The Lebanese know well that Hariri’s decision does not affect the Sunnis alone and that it has repercussions for other parties and sects, as well as the capacity of the forces that describe themselves as “sovereign” to maintain a balance with the axis of Iran.
It is true that the two cases are different in many respects, that the circumstance in the two countries are not the same, and that Sadr is no Saad Hariri. Rather, the difference in the reaction between the Lebanese and the Iraqis clearly indicates a state of despair and surrender, besides the excessive and unjustified adjustment to the crisis by the Lebanese in general.
The results of the Lebanese parliamentary elections last May, which did not change the internal balance of political power, favored the opinion that change will only be meaningful if it is done from top to bottom, meaning beginning from the presidency.
The president of the republic ought to be a patriotic figure, unifying all forces and serving as the top regulator of commitments to the constitution and laws, and must stand outside of alignments in order to win the trust of all Lebanese, the Arabs, and the world.
However, appointing a president with these criteria is impossible in Lebanon today, in light of the hegemony of Iran’s axis and its allies and proxies, and it does not fulfill the objective of bringing Lebanon to safer shores.
The executive authority, like the choice of its Sunni head of government, will remain in the hands of Hezbollah. It also goes without saying that the speaker of parliament, second in terms of the hierarchy of government power, is an undisputed monopoly for Hezbollah and the Amal Movement.
The issue of presidential elections has become an obsession of would-be presidents from all Lebanese political forces. Meanwhile, many remain convinced that if such elections are held in accordance with the same standards and methods, then the will of the Supreme Leader would ultimately prevail in Lebanon.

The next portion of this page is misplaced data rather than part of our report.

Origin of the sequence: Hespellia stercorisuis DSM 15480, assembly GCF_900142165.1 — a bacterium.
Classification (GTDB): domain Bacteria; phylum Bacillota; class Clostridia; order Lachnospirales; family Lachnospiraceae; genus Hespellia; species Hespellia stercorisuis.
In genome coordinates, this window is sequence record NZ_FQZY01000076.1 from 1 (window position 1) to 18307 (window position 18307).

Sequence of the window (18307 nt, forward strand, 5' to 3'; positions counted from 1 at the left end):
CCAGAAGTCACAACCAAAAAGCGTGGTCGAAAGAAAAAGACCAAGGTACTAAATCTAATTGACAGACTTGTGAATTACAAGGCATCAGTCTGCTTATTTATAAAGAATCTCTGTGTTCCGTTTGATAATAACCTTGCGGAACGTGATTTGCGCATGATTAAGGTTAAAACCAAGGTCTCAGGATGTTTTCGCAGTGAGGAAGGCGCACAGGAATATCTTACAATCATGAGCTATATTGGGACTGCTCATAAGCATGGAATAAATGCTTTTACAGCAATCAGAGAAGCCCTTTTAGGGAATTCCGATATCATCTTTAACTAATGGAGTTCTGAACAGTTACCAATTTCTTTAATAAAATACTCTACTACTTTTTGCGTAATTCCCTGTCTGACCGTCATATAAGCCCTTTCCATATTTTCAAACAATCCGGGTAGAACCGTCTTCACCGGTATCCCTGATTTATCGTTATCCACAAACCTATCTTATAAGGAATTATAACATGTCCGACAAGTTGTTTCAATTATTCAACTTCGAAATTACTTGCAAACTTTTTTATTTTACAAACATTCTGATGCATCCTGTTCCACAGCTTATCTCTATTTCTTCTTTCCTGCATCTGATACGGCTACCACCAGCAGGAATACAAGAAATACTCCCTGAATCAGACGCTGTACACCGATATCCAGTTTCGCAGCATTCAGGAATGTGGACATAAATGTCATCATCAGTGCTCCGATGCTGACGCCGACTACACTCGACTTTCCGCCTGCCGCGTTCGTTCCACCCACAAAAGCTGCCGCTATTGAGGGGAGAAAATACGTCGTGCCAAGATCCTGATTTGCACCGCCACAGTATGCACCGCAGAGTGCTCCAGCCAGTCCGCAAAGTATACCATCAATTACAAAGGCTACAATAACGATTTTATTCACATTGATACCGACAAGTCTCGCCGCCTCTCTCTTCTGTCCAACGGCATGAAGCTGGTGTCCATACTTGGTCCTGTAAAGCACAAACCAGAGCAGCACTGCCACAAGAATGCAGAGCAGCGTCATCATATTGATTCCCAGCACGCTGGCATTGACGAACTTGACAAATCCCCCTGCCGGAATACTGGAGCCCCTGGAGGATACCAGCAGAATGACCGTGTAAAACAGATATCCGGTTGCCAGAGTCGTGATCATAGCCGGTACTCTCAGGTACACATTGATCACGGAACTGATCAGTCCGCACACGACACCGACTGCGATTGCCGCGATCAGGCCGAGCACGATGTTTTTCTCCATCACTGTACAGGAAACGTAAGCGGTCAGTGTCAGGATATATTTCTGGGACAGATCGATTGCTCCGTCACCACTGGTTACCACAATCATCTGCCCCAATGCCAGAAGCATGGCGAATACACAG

Then, and for the thousandth time, we ask: Is there any hope or space left to think outside the box and produce a patriotic reform movement supported across Lebanon?
Such a movement would have to be based on a broad Christian base that is not enthralled by the obsession and allure of Baabda Palace and a solid Sunni identity that requires a lot of work to crystallize.
At this stage, there is no harm in Shiites being absent from this consensus for reasons known to all. However, we must always remain in the knowledge that it will undoubtedly find tacit acceptance from Shiites in Lebanon, even if it requires time and patience to be expressed.
Let us assume that this step succeeds after more than 14 years of failure since Hezbollah’s invasion of Beirut in 2008. Do we actually have patriotic forces that believe in what was just said? Can they impose themselves politically and obtain significant cabinet positions, serve as an example of good governance, and create a comprehensive national political dynamic beyond theorizing?
Can it work to confront corruption and the confiscation of decision-making, reverse Lebanon’s isolation from the Arab world, and adopt openness to the Gulf as a political and economic strategy, not merely as means to ensure their personal interests? Lebanon will not rise without the presence, will and support of Arabs, who are, in this sense, the main artery of Lebanon and its bridge to the world.
This rosy and optimistic scenario is perhaps the most plausible outcome we can hope for, and an expression of “living with the reality” rather than coexistence among the Lebanese, which almost succeeded once but then left and never returned.
The lesson from developments in Iraq, whatever their outcomes, relates to the consequences of Iran’s policy in the region: the penetration of institutions, communities and sects, and finally, dividing adherents of the same sect, an experience that Lebanon has suffered and continues to suffer from.
On the other hand, “nuclear dust” obscures America’s view of the real dangers, which threaten to extend and renew crises and conflicts.